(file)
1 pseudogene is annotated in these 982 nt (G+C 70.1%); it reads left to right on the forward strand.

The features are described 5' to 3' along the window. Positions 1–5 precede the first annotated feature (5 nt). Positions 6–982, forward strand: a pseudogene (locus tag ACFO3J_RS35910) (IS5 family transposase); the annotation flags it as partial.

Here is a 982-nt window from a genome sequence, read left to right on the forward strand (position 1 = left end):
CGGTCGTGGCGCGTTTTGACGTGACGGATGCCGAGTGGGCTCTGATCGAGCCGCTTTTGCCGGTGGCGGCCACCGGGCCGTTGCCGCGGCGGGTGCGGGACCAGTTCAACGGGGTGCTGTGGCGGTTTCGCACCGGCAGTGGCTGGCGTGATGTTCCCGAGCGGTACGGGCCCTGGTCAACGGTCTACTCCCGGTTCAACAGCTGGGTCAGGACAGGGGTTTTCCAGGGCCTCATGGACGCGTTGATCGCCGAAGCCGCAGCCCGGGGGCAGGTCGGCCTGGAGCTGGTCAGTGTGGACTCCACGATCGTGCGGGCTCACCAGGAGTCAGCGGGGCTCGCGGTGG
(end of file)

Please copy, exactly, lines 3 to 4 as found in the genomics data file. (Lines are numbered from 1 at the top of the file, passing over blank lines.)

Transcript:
Here is a 982-nt window from a genome sequence, read left to right on the forward strand (position 1 = left end):
CGGTCGTGGCGCGTTTTGACGTGACGGATGCCGAGTGGGCTCTGATCGAGCCGCTTTTGCCGGTGGCGGCCACCGGGCCGTTGCCGCGGCGGGTGCGGGACCAGTTCAACGGGGTGCTGTGGCGGTTTCGCACCGGCAGTGGCTGGCGTGATGTTCCCGAGCGGTACGGGCCCTGGTCAACGGTCTACTCCCGGTTCAACAGCTGGGTCAGGACAGGGGTTTTCCAGGGCCTCATGGACGCGTTGATCGCCGAAGCCGCAGCCCGGGGGCAGGTCGGCCTGGAGCTGGTCAGTGTGGACTCCACGATCGTGCGGGCTCACCAGGAGTCAGCGGGGCTCGCGGTGG